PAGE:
Financing disaster risks – Lessons from the Bogota exchange

Celebrating its second anniversary, Colombia Humanitaria gathered national stakeholders and international representatives in a knowledge exchange around Disaster Risk Management (DRM). Held in Bogota on 22 and 23 November 2012, the event aimed to systematize lessons learned within Colombia Humanitaria, set up in 2010 by the Colombian president to respond to the devastating effects of La Niña and mandated to coordinate recovery actions until end-2013. The event also provided an opportunity to share experiences with other countries suffering from even more frequent natural disasters, including Ecuador, El Salvador, Dominican Republic, Indonesia, Japan, Mexico, Thailand and the United States.

Working session at the Bogotá knowledge exchange on DRM

Among the key messages from the Bogota exchange, institutional capacities and financing models were highlighted as critical pillars for effective DRM in its basic phases (before, during and after disasters). In practice, DRM is intimately related to climate change adaptation (‘prepare for climate change effects’). Beyond semantic distinctions, the clock for communities, private business, and the public sector is already ticking in many countries to cope with increasingly violent natural disasters.

Indeed, future DRM actions might increasingly have to rely on climate finance as Official Development Assistance (ODA) is being cut and governments around the world are streamlining their efforts in climate change, DRM and sustainable development. One example is Indonesia, where the government has committed 30% of climate finance to DRM, while DRM is mainstreamed in medium- and long-term development plans.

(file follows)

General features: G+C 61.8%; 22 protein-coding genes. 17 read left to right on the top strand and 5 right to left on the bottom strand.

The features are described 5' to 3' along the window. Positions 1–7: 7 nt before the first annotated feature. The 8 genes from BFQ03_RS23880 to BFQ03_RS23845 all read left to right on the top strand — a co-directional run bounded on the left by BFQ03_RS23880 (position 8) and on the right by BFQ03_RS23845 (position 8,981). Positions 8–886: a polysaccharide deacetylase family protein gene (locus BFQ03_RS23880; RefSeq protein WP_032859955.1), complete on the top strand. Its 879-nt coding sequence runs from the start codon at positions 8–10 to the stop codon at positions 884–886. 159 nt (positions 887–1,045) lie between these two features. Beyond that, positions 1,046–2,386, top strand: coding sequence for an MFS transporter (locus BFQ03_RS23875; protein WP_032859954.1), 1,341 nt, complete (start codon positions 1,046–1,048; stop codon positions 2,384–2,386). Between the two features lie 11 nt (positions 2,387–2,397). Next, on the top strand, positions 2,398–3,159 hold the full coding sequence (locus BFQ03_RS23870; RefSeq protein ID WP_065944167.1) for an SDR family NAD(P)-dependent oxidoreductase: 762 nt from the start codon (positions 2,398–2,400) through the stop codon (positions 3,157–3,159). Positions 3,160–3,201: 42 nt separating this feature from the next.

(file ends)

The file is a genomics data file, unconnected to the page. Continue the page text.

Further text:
In this line, the Bogota knowledge exchange provided a first entry door to explore the connection points between DRM and climate finance. On the one side, Colombia Humanitaria is systematizing its lessons on how to institutionalize DRM, while also reviewing experiences in Indonesia (2004 Tsunami), Mexico (2010 multiple disasters including earthquakes and hurricanes), Thailand (2011 Mega Floods), and the United States (2005 Hurricane Katrina) through case stories. On the other side, countries such as Colombia, El Salvador, Honduras, and Peru have started to review their climate finance readiness from the institutional and operational lens, as part of a dynamic learning process around climate finance barriers, launched in the Latin American and Caribbean Dialogue on Effective Climate Finance, held in Honduras in May 2012.

Drawing on this rich menu of insights, how can DRM finance become more effective? Here are some answers:

  • Countries need to invest into institutional capacities to prepare, respond and recover from natural disasters. Good practice on institutional disaster response is already available in temporal platforms such as Colombia Humanitaria or Indonesia’s Agency for Rehabilitation and Reconstruction (BRR), both of which are examples of organizational excellence (including leadership and staffing), efficiency, transparency and accountability under very complex conditions. Drawing on climate finance lessons, further analysis is needed to fully understand the implications to access, manage and account large-scale external financing for DRM.

Plenary session on prospects to further knowledge exchange in Colombia and across countries

  • Inter-institutional coordination is needed to improve public sector action on the overall DRM cycle, from preparation to reconstruction. For example, Colombia might explore synergies between its National Systems on DRM and Climate Change, both acting as separate intra-government coordination platforms in their respective areas. This should enable the government to institutionally anchor DRM in the climate change adaptation agenda.